WASHINGTON (KTRK) -- A slew of bills related to gun safety passed in the U.S. House on Wednesday, including the Kimberly Vaughan Safe Storage Act.
"I am really relieved! It's been a lot of work and it's been a long time coming. It's been four years that we've been trying to educate people about safe storage and I feel like today, we made a little baby step forward," said Rhonda Hart, Kimberly's mother.
Kimberly was one of 10 people killed May 2018 inside her art class at Santa Fe High School by a teenage classmate who stole his father's unsecured guns.
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Hart joined other families from the Parkland, Florida, and Newtown, Connecticut, school shootings in Washington D.C. Wednesday, meeting with lawmakers to urge them to pass her daughter's bill.
"It says that if a company makes over a certain quantity of guns, they have to provide information inside of the gun packaging about safe storage along with websites and other educational materials on how to safe store," Hart said.
The bill also includes a 10-year, $10 million grant for Native American tribes to organize their own safe storage educational programs.
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"It's totally more education, which I love because Kimberly was a real smarty pants," Hart said.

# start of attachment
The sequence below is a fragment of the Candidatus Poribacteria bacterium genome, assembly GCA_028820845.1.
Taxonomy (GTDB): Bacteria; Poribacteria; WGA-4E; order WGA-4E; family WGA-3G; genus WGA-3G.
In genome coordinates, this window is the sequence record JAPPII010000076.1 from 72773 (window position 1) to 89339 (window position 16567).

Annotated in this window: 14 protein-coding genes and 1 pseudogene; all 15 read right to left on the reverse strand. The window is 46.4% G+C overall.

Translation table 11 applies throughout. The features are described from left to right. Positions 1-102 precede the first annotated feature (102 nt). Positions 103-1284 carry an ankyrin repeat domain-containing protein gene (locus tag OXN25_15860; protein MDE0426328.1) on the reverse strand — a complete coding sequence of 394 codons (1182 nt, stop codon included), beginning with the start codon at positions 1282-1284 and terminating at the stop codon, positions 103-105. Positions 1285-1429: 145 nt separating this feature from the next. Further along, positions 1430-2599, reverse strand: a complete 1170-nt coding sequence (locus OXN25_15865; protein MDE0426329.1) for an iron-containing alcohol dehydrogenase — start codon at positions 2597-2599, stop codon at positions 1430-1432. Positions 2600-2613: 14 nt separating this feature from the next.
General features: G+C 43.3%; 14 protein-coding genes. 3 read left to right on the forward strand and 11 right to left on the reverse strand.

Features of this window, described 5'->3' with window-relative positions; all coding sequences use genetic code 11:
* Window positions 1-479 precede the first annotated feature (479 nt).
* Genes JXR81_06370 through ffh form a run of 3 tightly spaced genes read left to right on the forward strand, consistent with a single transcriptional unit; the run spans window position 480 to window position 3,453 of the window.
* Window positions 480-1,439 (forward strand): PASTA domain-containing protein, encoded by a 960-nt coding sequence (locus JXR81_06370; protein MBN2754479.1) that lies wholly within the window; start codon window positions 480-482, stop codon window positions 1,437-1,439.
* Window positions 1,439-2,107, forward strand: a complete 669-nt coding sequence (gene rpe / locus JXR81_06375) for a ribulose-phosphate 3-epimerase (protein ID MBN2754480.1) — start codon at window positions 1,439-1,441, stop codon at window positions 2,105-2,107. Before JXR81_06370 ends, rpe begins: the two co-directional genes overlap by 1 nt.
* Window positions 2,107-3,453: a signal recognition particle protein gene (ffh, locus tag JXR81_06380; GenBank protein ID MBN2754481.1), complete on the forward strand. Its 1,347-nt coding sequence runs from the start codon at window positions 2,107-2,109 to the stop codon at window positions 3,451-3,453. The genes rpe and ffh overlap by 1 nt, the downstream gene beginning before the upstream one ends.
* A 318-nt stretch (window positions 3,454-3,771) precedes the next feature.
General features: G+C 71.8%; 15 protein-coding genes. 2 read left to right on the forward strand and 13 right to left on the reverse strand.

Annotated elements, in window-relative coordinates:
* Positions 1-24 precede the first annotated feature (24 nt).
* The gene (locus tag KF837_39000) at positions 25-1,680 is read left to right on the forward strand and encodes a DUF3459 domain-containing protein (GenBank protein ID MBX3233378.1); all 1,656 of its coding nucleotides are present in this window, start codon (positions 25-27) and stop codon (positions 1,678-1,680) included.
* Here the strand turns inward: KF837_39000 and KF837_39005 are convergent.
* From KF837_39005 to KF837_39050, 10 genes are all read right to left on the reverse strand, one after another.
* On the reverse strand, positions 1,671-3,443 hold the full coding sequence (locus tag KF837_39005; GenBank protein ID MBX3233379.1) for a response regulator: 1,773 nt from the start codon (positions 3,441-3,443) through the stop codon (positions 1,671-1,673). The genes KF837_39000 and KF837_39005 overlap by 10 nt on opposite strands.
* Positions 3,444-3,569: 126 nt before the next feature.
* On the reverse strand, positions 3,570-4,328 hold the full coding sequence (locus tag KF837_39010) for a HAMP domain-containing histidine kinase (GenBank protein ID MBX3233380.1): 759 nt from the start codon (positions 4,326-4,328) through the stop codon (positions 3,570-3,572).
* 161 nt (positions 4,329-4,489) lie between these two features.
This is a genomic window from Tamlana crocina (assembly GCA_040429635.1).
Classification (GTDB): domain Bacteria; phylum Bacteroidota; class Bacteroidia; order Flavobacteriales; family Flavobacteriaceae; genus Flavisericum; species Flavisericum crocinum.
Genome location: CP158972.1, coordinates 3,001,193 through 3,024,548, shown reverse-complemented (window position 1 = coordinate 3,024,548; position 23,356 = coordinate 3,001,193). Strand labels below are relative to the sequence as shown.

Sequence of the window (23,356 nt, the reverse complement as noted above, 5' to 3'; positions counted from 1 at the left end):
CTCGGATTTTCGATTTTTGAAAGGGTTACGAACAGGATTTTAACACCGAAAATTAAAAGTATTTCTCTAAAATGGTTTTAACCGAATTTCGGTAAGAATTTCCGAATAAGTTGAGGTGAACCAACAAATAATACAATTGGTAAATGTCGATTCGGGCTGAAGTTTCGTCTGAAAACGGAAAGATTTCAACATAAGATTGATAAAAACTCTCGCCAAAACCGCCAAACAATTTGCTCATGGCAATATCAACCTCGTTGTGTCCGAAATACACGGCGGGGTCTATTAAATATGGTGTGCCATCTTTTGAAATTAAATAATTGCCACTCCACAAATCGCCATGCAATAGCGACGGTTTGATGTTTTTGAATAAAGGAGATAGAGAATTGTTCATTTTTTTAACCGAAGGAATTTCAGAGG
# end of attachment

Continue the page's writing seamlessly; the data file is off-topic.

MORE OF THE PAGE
Hart, along with Scot Rice, the husband of injured substitute teacher Flo Rice, and Christina Delgado, whose daughter was in the school during the shooting, know the House passage was just a small victory.
There is more work to do, as the Senate now takes up these bills. They are still hopeful for unity.
"It's also a time for us to come together for a common goal. As gun owners, as non-gun owners. As humans. As Americans. To save our children and our people in our communities. This is not a political issue. It should never be a political issue. We have got to come together to begin the process of coming back, to having responsible gun owners at the forefront of these conversations," Delgado said.
Hart and these Santa Fe families will continue traveling to D.C. until the Kimberly Vaughan Safe Storage Act becomes law.
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